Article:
Former NFL player and scout Bucky Brooks is performing a division-by-division assessment of the 2016 NFL Draft, spotlighting notable picks and handing out grades for each team. Below is his review of the AFC East. (NOTE: Click on the tabs to see other divisional breakdowns.)
The ultra-athletic edge blocker was rated as the No. 1 overall prospect on most draft boards heading into Thursday night, but an epic, surreal social-media sabotage caused Tunsil to fall out of the top 10. While the vivid image of Tunsil apparently taking a bong hit in a gas mask brought his character into question, there are few concerns about his ability to thrive as a franchise tackle in the NFL. He exhibits rare balance and body control on the edges, which means few pro defenders will be able to blow past him on speed rushes from the corner. In addition, Tunsil flashes the lower-body strength to anchor against bull rushes and power maneuvers. Considering the Dolphins' sack woes and offensive-line issues over the past few years, the risk-reward gamble on the No. 1 tackle in the draft could pay off handsomely for Mike Tannenbaum and his staff.
It's not surprising the Jets snagged a quarterback in this draft, but few expected the team to opt for a traditional dropback passer with accuracy issues to potentially step right into the franchise quarterback role. While Hackenberg's supporters will point to his promising freshman season under Bill O'Brien in a pro-style system as a harbinger of his potential, the skeptics wonder if a quarterback who has never completed 60 percent of his throws in a season can become a pinpoint passer at the highest level. Considering his slow trigger and penchant for taking sacks (104 in three college seasons), the Jets are hoping coordinator Chan Gailey can work his magic on a naturally gifted developmental QB who needs plenty of work on his footwork and fundamentals.
The emergence of the "move" tight end as a matchup weapon has prompted more NFL teams to take chances on hybrid pass catchers (tight end/receivers) with crafty route-running skills and sticky hands. Duarte fits the mold as a sleek pass-catching tight end with polished routes and exceptional ball skills. He is an ideal TE2 in the red zone, and his pass-catching prowess could remind Dolphins fans of the work Charles Clay put in during his time in Miami.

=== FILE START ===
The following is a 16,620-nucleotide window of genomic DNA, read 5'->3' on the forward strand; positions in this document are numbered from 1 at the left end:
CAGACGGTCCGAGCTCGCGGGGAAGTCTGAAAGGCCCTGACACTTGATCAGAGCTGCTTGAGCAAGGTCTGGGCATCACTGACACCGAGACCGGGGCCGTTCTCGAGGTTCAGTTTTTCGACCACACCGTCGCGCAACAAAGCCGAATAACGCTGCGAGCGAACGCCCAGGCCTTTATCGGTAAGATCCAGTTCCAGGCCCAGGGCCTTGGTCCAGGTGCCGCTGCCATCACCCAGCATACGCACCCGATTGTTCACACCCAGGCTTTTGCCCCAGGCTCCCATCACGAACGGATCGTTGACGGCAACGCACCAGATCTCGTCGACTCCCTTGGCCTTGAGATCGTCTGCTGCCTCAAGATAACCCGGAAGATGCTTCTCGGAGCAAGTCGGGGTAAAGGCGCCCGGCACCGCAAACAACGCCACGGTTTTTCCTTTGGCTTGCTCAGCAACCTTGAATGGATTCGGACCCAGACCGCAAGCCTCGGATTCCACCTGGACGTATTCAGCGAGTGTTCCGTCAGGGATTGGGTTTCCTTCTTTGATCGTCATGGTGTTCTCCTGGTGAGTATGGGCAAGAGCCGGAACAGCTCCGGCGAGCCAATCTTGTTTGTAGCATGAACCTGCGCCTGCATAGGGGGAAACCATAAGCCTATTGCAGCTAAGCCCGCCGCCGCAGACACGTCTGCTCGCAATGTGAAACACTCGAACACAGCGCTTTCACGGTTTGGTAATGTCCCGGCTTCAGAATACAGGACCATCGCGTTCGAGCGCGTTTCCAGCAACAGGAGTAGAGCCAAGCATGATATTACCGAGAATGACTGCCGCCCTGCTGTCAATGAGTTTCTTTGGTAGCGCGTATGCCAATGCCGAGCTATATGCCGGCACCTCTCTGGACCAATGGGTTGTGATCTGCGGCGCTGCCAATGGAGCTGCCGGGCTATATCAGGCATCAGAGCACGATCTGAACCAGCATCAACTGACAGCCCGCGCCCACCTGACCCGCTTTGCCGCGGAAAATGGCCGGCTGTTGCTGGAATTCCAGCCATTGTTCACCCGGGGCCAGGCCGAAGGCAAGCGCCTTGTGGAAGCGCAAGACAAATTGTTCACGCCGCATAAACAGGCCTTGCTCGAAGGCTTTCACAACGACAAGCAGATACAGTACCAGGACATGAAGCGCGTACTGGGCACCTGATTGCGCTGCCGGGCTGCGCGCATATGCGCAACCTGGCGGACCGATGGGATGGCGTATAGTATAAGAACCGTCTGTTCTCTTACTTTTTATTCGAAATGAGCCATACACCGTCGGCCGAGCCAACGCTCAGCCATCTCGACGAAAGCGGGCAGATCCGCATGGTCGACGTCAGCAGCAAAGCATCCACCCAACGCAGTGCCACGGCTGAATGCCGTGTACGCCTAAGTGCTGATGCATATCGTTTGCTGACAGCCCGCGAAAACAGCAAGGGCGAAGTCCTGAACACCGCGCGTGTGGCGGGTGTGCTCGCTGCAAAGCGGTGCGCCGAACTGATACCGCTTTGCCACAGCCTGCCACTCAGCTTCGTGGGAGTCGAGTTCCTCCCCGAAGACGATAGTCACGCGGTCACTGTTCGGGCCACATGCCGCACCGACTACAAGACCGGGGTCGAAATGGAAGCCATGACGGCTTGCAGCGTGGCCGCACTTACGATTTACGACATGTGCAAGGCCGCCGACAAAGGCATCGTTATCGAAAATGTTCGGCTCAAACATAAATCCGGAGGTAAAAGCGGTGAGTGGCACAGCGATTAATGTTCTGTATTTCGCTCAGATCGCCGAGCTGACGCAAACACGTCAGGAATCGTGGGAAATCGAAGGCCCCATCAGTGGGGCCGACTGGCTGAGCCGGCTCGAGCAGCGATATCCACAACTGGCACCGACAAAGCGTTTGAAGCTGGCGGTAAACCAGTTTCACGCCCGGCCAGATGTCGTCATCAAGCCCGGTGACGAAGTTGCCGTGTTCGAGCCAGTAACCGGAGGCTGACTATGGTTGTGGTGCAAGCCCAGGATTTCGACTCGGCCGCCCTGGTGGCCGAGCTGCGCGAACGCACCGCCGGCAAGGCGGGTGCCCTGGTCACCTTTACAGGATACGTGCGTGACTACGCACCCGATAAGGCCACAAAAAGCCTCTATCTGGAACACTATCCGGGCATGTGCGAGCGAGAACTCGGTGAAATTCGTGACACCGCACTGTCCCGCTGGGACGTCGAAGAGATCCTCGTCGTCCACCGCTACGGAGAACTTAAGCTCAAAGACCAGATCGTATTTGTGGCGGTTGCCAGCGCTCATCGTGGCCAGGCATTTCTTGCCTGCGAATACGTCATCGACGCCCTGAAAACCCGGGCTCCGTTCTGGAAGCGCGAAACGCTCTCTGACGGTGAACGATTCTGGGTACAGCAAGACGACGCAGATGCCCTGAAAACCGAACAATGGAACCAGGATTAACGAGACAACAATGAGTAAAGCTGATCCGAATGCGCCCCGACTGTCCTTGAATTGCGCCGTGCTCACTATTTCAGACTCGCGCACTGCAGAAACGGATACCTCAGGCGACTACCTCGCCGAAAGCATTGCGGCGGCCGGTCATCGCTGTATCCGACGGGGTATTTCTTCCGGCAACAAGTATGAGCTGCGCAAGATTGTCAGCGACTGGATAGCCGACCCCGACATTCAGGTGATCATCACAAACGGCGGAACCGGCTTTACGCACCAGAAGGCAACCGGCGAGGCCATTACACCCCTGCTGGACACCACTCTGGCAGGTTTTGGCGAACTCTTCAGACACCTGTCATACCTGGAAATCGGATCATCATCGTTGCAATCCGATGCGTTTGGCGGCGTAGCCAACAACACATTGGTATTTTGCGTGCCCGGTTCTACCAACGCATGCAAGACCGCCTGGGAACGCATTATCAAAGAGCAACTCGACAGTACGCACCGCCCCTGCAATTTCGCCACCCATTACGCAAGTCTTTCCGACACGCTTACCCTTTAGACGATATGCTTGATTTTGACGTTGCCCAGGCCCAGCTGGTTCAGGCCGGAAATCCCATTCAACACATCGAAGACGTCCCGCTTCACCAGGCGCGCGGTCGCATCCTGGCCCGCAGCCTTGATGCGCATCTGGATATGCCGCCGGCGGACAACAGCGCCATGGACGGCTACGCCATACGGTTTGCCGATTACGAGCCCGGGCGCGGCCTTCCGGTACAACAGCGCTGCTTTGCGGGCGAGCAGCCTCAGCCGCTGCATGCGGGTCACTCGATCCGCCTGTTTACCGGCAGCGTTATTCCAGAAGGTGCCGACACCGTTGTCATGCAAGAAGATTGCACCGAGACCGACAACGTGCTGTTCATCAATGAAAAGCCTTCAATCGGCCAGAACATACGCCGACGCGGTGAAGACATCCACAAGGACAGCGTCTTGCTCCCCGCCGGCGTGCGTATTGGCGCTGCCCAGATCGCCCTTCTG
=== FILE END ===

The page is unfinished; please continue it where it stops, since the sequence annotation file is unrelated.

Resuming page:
NOTE: Draft classes are ranked from best to worst within the division.
» Round 1: (No. 13 overall) Laremy Tunsil, OT.
» Round 2: (38) Xavien Howard, CB.
» Round 3: (73) Kenyan Drake, RB; (86) Leonte Carroo, WR.
» Round 6: (186) Jakeem Grant, WR; (204) Jordan Lucas, SS.
» Round 7: (223) Brandon Doughty, QB; (231) Thomas Duarte, TE.
Risk management is always a part of the draft process, but the Dolphins might've snagged the top prospect in the entire class in the middle of Round 1. Laremy Tunsil is a freakish athlete who not only possesses the balance, body control and lateral quickness of a true franchise tackle, but he also flashes the power and anchor-ability that coaches covet in a premier edge blocker. Although he might start his career at right tackle or inside at offensive guard, Tunsil could give the Dolphins an elite blind-side protector for the next decade. The Dolphins also upgraded the offense with the additions of Kenyan Drake and Leonte Carroo on Day 2. Drake, in particular, is a dynamic playmaker with potential to create explosive gains as a runner-receiver out of the backfield. Jakeem Grant is an electrifying return man with a spectacular combination of speed and open-field running skills. He could emerge as a difference maker for the Dolphins in the return game. GRADE: A-
» Round 1: (No. 19 overall) Shaq Lawson, DE.
» Round 2: (41) Reggie Ragland, ILB.
» Round 3: (80) Adolphus Washington, DT.
» Round 4: (139) Cardale Jones, QB.
» Round 5: (156) Jonathan Williams, RB.
» Round 6: (192) Kolby Listenbee, WR; (218) Kevon Seymour, CB.